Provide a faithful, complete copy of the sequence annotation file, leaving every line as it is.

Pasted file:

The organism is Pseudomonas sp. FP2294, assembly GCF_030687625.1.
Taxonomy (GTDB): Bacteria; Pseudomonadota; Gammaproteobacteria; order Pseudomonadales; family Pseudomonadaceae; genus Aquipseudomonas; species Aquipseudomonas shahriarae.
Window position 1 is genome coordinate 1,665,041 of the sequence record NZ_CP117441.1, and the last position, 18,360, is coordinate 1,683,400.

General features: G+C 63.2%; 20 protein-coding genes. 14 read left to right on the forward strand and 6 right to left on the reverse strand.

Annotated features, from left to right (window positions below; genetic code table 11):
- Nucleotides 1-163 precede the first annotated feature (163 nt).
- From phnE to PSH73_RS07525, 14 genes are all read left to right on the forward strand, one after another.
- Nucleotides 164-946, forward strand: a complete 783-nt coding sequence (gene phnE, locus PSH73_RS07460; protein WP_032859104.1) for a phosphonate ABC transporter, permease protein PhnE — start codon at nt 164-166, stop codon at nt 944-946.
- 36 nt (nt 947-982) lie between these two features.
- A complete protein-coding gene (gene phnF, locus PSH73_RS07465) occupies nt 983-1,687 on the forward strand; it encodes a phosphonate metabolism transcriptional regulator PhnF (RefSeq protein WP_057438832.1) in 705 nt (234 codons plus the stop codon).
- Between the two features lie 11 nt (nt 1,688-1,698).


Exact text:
The organism is Pseudomonas sp. FP2294, assembly GCF_030687625.1.
Taxonomy (GTDB): Bacteria; Pseudomonadota; Gammaproteobacteria; order Pseudomonadales; family Pseudomonadaceae; genus Aquipseudomonas; species Aquipseudomonas shahriarae.
Window position 1 is genome coordinate 1,665,041 of the sequence record NZ_CP117441.1, and the last position, 18,360, is coordinate 1,683,400.

General features: G+C 63.2%; 20 protein-coding genes. 14 read left to right on the forward strand and 6 right to left on the reverse strand.

Annotated features, from left to right (window positions below; genetic code table 11):
- Nucleotides 1-163 precede the first annotated feature (163 nt).
- From phnE to PSH73_RS07525, 14 genes are all read left to right on the forward strand, one after another.
- Nucleotides 164-946, forward strand: a complete 783-nt coding sequence (gene phnE, locus PSH73_RS07460; protein WP_032859104.1) for a phosphonate ABC transporter, permease protein PhnE — start codon at nt 164-166, stop codon at nt 944-946.
- 36 nt (nt 947-982) lie between these two features.
- A complete protein-coding gene (gene phnF, locus PSH73_RS07465) occupies nt 983-1,687 on the forward strand; it encodes a phosphonate metabolism transcriptional regulator PhnF (RefSeq protein WP_057438832.1) in 705 nt (234 codons plus the stop codon).
- Between the two features lie 11 nt (nt 1,688-1,698).